This book takes its time to explain the way the world interacts with work and the binary genders. What makes men able to perform in the professional world the way they can? What makes some classes of women do the same? How does this influence immigration? How does it influence the creation of unions? What is the gender disparity in union participation? How does the work of caring for families factor into economies? What makes a job feminine or masculine? What is the price of not being of the assumed gender for the job? How does social reform effect gender equality in the work place? All of these questions and more are answered in this book. It looks deeply into the situations of women to see why we are still lagging behind men and what different countries have done to attempt to correct that, what’s worked and what hasn’t worked.
The style of writing can be a little hard to follow at times, particularly for those of us who are not well versed in economics, but a good dictionary and a little googling can make up for that. I greatly enjoyed the insights given by this book and the depth of perspective to continue my egalitarian quest for gender parity.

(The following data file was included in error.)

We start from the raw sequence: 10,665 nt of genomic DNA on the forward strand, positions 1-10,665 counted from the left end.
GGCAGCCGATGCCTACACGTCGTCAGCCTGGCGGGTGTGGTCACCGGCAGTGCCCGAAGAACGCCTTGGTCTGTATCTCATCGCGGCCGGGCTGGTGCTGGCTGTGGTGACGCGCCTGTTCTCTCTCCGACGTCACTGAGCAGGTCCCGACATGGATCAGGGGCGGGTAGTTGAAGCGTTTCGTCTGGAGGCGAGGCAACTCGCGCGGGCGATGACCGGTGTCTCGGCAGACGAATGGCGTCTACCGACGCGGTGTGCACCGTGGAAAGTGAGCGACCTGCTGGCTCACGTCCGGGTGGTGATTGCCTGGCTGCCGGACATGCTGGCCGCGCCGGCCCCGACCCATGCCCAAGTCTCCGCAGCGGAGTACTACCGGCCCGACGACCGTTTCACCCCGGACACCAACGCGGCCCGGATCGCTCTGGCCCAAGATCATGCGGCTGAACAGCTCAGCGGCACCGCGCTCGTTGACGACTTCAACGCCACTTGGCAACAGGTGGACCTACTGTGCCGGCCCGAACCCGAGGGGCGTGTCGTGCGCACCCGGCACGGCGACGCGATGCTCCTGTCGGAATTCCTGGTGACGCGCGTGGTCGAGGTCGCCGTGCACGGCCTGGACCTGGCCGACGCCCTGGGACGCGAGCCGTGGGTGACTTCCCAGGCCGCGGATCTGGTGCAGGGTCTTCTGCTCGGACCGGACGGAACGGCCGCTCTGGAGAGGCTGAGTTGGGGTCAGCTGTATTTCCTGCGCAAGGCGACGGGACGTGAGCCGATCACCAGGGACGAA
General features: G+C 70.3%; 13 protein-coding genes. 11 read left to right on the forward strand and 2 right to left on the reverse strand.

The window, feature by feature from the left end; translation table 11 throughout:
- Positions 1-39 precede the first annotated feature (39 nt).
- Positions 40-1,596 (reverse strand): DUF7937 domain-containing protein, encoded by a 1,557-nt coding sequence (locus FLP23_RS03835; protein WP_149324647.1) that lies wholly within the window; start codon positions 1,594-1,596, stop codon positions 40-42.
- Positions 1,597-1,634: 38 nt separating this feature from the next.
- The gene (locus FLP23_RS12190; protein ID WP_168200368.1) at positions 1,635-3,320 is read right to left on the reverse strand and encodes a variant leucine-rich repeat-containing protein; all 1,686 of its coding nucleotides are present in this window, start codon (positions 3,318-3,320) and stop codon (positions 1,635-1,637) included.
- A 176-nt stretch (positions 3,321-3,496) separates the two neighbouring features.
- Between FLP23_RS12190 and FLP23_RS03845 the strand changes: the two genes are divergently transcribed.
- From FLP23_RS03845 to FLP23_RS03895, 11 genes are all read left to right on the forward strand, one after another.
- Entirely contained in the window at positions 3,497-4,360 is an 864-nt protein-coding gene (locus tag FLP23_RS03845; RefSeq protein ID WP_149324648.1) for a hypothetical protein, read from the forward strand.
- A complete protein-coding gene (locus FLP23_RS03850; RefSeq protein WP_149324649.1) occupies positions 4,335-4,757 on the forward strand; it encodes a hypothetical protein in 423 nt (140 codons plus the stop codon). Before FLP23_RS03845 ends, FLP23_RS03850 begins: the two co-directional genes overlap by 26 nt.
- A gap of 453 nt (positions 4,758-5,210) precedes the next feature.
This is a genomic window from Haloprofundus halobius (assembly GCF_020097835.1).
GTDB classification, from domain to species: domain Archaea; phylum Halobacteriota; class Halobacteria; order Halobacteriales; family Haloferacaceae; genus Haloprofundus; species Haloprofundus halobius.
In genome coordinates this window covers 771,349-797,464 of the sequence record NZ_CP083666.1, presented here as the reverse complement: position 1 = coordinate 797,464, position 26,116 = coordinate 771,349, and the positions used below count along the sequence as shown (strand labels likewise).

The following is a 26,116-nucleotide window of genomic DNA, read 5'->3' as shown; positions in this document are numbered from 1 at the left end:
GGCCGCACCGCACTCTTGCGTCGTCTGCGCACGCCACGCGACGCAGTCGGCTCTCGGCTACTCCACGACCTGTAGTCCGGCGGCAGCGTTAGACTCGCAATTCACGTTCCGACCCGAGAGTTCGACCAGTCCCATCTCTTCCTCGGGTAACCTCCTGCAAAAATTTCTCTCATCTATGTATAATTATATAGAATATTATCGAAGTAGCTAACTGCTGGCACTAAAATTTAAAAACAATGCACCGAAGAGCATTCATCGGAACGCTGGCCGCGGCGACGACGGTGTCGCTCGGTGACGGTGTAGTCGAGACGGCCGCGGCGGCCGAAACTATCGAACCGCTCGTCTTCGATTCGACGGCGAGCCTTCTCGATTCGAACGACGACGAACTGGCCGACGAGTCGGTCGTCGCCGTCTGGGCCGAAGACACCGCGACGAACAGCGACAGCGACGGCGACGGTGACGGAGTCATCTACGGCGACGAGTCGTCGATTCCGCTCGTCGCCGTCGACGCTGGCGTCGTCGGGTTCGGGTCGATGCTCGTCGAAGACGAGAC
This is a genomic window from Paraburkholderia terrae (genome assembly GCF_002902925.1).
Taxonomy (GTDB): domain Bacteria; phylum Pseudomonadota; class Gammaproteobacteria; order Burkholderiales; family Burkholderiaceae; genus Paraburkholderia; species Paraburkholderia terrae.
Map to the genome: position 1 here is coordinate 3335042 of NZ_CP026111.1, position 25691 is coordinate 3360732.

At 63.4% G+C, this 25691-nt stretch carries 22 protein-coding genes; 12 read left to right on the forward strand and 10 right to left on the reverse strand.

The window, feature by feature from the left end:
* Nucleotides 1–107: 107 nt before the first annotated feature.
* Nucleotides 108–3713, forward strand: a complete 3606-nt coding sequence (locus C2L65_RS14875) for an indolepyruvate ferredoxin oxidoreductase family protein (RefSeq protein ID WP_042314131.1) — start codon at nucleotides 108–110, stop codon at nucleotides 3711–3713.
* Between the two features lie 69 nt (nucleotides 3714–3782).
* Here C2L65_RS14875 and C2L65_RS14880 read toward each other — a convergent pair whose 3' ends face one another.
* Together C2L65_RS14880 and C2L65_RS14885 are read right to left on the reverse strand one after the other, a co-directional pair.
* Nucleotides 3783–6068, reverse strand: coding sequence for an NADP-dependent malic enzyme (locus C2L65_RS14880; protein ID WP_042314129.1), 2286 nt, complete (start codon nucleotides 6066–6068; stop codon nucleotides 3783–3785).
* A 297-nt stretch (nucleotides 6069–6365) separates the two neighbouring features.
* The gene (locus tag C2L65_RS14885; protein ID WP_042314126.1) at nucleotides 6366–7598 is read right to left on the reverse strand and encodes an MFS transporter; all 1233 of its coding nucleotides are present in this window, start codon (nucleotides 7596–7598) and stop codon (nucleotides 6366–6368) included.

There are some big questions this book leaves me with pertaining to government and policies that encourage gender equality. In the US, we do not currently have many of these policies in place (paid family leave of any sort). Why do you think that is? Should we be fighting for those policies? Which should we fight for? Is there another way to achieve better equality without these policies?
I encourage all my readers (particularly those residing with me in the US) to think about those questions and offer an answer.
Personally, I’d rather not need the government to be involved. Surely, this is an issue that can be resolved in our homes without outside intervention, and perhaps in our workplaces after that. I hope that this imbalance can be corrected by the people who have the ability when they see it for what it is. Many companies are beginning to offer more family leave possibilities, perhaps this trend will grow enough for us to achieve a better state of equality without government intervention. But I could just be dreaming.